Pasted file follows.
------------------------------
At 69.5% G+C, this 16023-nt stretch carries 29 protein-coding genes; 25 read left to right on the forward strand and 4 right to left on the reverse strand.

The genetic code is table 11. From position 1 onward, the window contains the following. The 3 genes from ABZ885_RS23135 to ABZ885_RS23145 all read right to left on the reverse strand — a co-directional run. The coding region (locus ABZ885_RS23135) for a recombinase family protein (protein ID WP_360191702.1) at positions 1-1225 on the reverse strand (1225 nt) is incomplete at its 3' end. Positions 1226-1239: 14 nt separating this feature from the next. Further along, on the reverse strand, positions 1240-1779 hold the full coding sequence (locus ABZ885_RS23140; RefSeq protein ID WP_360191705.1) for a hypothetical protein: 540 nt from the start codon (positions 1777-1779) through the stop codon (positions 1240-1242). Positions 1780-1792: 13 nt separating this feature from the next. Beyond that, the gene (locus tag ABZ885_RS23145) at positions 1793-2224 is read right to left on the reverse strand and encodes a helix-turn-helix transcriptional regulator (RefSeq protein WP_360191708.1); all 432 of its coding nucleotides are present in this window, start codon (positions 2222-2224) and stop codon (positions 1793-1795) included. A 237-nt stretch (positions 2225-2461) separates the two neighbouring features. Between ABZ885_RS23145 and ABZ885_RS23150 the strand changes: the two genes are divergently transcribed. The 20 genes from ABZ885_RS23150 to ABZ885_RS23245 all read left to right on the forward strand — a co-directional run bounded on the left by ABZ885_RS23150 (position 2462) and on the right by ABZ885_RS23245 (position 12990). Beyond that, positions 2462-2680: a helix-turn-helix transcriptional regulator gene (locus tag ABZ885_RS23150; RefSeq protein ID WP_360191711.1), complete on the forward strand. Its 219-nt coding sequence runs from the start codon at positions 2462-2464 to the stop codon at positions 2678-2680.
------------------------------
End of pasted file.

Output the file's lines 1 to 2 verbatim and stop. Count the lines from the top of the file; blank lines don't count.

At 69.5% G+C, this 16023-nt stretch carries 29 protein-coding genes; 25 read left to right on the forward strand and 4 right to left on the reverse strand.

The genetic code is table 11. From position 1 onward, the window contains the following. The 3 genes from ABZ885_RS23135 to ABZ885_RS23145 all read right to left on the reverse strand — a co-directional run. The coding region (locus ABZ885_RS23135) for a recombinase family protein (protein ID WP_360191702.1) at positions 1-1225 on the reverse strand (1225 nt) is incomplete at its 3' end. Positions 1226-1239: 14 nt separating this feature from the next. Further along, on the reverse strand, positions 1240-1779 hold the full coding sequence (locus ABZ885_RS23140; RefSeq protein ID WP_360191705.1) for a hypothetical protein: 540 nt from the start codon (positions 1777-1779) through the stop codon (positions 1240-1242). Positions 1780-1792: 13 nt separating this feature from the next. Beyond that, the gene (locus tag ABZ885_RS23145) at positions 1793-2224 is read right to left on the reverse strand and encodes a helix-turn-helix transcriptional regulator (RefSeq protein WP_360191708.1); all 432 of its coding nucleotides are present in this window, start codon (positions 2222-2224) and stop codon (positions 1793-1795) included. A 237-nt stretch (positions 2225-2461) separates the two neighbouring features. Between ABZ885_RS23145 and ABZ885_RS23150 the strand changes: the two genes are divergently transcribed. The 20 genes from ABZ885_RS23150 to ABZ885_RS23245 all read left to right on the forward strand — a co-directional run bounded on the left by ABZ885_RS23150 (position 2462) and on the right by ABZ885_RS23245 (position 12990). Beyond that, positions 2462-2680: a helix-turn-helix transcriptional regulator gene (locus tag ABZ885_RS23150; RefSeq protein ID WP_360191711.1), complete on the forward strand. Its 219-nt coding sequence runs from the start codon at positions 2462-2464 to the stop codon at positions 2678-2680.